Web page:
3. Testing - Workstation cards used higher binned components (think Xeon vs Core chips) that have been tested to operate with higher reliability. Also, these cards are tested much more than normal gaming cards.

4. Warranty - These cards usually have a longer warranty and also provide for advanced replacement rather than repair.

So while the performance is pretty much the same, you are not paying simply for different drivers. You are paying for the support and the assurance that you have bought a quality product. All of this costs money and you do pay for it. But for a business that must operate 24/7 with minimal downtime, it is completely worth it.

For the average consumer, the value may not be there. But with 500% more performance in certain apps, it just may be. Click here for benchmark: http://www.tomshardware.com/reviews/...0,2258-10.html
 

·
Premium Member
Joined
·
7,748 Posts
Quote:

Originally Posted by AVADirect_Matt View Post
Hey guys,

Im the guy that wrote the article, hopefully it answered everyone's questions. You are right in the fact that most of the differences are in the drivers, but there are 4 MAJOR differences which really add to the cost:

1. Memory - Workstation cards usually have more memory. Memory is not cheap, esp the kind used in these cards.

2. Support - If you buy a workstation card, you get quick phone support pretty much 24/7. Gaming card support is limited to email and trouble tickets most of the time.

3. Testing - Workstation cards used higher binned components (think Xeon vs Core chips) that have been tested to operate with higher reliability. Also, these cards are tested much more than normal gaming cards.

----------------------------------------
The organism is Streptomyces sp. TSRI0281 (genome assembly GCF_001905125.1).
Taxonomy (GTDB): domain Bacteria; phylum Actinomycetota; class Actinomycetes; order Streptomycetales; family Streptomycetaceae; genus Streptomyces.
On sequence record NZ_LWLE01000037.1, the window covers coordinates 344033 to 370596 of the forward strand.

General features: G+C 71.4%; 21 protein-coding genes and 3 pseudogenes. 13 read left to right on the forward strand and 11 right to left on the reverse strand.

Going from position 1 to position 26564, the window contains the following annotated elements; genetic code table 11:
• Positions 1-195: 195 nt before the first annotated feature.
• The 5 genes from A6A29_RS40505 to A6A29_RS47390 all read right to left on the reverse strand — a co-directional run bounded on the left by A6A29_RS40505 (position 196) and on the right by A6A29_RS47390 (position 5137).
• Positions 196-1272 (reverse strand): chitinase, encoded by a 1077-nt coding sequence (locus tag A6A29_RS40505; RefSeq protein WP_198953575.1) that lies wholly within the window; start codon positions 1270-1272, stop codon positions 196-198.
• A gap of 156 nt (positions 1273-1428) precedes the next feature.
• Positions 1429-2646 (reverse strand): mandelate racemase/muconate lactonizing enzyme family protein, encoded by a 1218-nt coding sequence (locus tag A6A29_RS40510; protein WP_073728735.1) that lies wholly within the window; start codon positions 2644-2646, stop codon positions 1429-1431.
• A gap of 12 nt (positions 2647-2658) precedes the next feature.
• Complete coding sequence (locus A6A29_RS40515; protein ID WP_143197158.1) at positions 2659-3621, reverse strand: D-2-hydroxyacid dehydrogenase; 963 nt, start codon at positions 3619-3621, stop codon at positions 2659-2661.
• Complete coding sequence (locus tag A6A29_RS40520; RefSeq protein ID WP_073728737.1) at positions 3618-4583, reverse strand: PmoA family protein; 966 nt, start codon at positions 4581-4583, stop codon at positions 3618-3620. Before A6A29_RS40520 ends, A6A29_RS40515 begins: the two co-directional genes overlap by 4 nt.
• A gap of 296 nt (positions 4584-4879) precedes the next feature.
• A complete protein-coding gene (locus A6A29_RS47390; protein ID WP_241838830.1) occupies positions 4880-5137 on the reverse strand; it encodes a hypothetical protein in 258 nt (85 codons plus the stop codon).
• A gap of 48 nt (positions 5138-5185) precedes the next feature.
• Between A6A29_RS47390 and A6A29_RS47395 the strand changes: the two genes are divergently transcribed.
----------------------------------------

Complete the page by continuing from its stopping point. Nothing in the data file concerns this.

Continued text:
4. Warranty - These cards usually have a longer warranty and also provide for advanced replacement rather than repair.

So while the performance is pretty much the same, you are not paying simply for different drivers. You are paying for the support and the assurance that you have bought a quality product. All of this costs money and you do pay for it. But for a business that must operate 24/7 with minimal downtime, it is completely worth it.

For the average consumer, the value may not be there. But with 500% more performance in certain apps, it just may be. Click here for benchmark: http://www.tomshardware.com/reviews/...0,2258-10.html
Wow, you made it here quick! I've seen multiple articles with regards to Quadro Softmodding, and the one I was thinking of was on Tech ARP: http://www.techarp.com/showarticle.aspx?artno=539 . Was this article yours, or a different one?

Anyway, thanks for the input. I definitely agree on the last three counts, which can pretty much be summed up in Quadro's being "more reliable" than your average GeForce card. The first one though, I'm not sure I agree on, except perhaps on very top-end workstation cards. Every Quadro with a GeForce equivalent that I've seen has comparable memory selections for both lines. I definitely could be wrong, that's just from my own observations.
 

·
Registered
Joined
·
2 Posts
Spike,

Regarding #1, just look at the GTX 280 (1GB) vs the Quadro FX 5800 (4GB). While most of the time this is true on the mid to high end, the low-end may not see this difference.

And as a rep from a system integrator, I cannot recommend soft modding a Geforce to a Quadro. Yes it may increase performance in a few apps, but you are limited by less memory and a possible less reliable card.

Spike, no that wasnt me that posted that article. All of my articles are posted on AVADirect's forum.
 

·
Premium Member
Joined
·
7,748 Posts
Quote:


Originally Posted by AVADirect_Matt
View Post

Spike,

Regarding #1, just look at the GTX 280 (1GB) vs the Quadro FX 5800 (4GB). While most of the time this is true on the mid to high end, the low-end may not see this difference.

Ok, I concede on this argument.
It's been a couple of years since I really looked at high-end Quadros, and they've definitely pulled away from the mainstream cards in terms of memory.

Quote:


And as a rep from a system integrator, I cannot recommend soft modding a Geforce to a Quadro. Yes it may increase performance in a few apps, but you are limited by less memory and a possible less reliable card.